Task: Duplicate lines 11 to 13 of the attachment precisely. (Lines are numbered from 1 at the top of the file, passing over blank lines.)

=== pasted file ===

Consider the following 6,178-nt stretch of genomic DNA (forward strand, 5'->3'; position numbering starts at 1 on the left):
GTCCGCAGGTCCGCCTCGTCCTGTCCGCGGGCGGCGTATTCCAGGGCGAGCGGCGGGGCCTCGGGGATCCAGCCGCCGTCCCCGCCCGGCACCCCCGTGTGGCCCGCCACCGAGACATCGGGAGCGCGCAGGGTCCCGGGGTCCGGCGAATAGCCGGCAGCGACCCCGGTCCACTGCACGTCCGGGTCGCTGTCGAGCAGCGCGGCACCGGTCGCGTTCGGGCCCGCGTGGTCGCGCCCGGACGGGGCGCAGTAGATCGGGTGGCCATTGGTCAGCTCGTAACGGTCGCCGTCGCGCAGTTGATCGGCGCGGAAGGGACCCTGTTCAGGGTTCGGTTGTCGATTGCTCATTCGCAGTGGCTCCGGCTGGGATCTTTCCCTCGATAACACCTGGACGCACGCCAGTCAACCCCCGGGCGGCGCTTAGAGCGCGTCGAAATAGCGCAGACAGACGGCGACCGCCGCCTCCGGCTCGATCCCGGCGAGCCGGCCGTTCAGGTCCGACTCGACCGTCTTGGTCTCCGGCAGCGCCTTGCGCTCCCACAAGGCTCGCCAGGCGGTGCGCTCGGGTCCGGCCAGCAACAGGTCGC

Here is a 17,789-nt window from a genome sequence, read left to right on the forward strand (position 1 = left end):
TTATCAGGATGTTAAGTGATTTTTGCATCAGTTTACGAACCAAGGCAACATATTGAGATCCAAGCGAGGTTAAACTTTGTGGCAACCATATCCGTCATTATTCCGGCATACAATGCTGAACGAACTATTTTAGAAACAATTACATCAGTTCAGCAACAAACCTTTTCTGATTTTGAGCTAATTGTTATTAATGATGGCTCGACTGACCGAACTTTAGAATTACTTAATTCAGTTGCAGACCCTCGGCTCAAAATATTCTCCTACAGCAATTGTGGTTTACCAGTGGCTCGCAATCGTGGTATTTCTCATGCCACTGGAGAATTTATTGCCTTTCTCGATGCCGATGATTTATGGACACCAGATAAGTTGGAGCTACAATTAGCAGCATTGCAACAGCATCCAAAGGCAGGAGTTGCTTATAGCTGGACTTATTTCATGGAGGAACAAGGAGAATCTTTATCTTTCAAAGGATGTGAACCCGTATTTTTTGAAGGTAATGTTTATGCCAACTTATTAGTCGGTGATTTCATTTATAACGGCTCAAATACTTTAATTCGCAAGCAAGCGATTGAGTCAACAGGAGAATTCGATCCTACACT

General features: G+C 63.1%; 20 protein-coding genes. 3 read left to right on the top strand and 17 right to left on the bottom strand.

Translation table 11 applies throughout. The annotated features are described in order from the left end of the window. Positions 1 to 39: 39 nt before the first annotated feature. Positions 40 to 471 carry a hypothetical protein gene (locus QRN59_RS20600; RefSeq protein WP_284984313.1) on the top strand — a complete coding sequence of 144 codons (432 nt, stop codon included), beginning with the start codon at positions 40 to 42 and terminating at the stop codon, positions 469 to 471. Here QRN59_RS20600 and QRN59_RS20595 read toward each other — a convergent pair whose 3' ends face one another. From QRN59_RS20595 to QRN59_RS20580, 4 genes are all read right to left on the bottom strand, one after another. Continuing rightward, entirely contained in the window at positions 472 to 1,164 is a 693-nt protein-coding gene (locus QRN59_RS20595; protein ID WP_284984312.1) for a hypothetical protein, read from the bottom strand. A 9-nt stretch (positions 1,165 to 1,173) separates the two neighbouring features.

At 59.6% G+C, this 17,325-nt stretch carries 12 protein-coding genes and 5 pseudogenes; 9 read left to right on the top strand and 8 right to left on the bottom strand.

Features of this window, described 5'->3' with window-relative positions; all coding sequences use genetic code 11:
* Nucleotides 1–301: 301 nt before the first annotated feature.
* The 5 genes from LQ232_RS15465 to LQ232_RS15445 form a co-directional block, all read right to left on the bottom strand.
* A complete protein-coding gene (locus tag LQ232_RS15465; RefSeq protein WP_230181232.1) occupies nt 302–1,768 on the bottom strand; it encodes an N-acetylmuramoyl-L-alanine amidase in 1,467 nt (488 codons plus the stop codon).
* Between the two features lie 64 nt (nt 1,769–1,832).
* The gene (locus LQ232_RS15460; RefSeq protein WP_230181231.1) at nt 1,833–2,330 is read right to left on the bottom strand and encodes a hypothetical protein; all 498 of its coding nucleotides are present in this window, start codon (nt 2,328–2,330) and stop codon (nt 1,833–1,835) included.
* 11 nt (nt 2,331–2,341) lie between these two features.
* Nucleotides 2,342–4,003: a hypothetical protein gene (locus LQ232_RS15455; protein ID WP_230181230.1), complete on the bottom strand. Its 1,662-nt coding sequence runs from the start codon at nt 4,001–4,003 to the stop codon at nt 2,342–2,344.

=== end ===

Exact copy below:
* A complete protein-coding gene (locus tag LQ232_RS15465; RefSeq protein WP_230181232.1) occupies nt 302–1,768 on the bottom strand; it encodes an N-acetylmuramoyl-L-alanine amidase in 1,467 nt (488 codons plus the stop codon).
* Between the two features lie 64 nt (nt 1,769–1,832).
* The gene (locus LQ232_RS15460; RefSeq protein WP_230181231.1) at nt 1,833–2,330 is read right to left on the bottom strand and encodes a hypothetical protein; all 498 of its coding nucleotides are present in this window, start codon (nt 2,328–2,330) and stop codon (nt 1,833–1,835) included.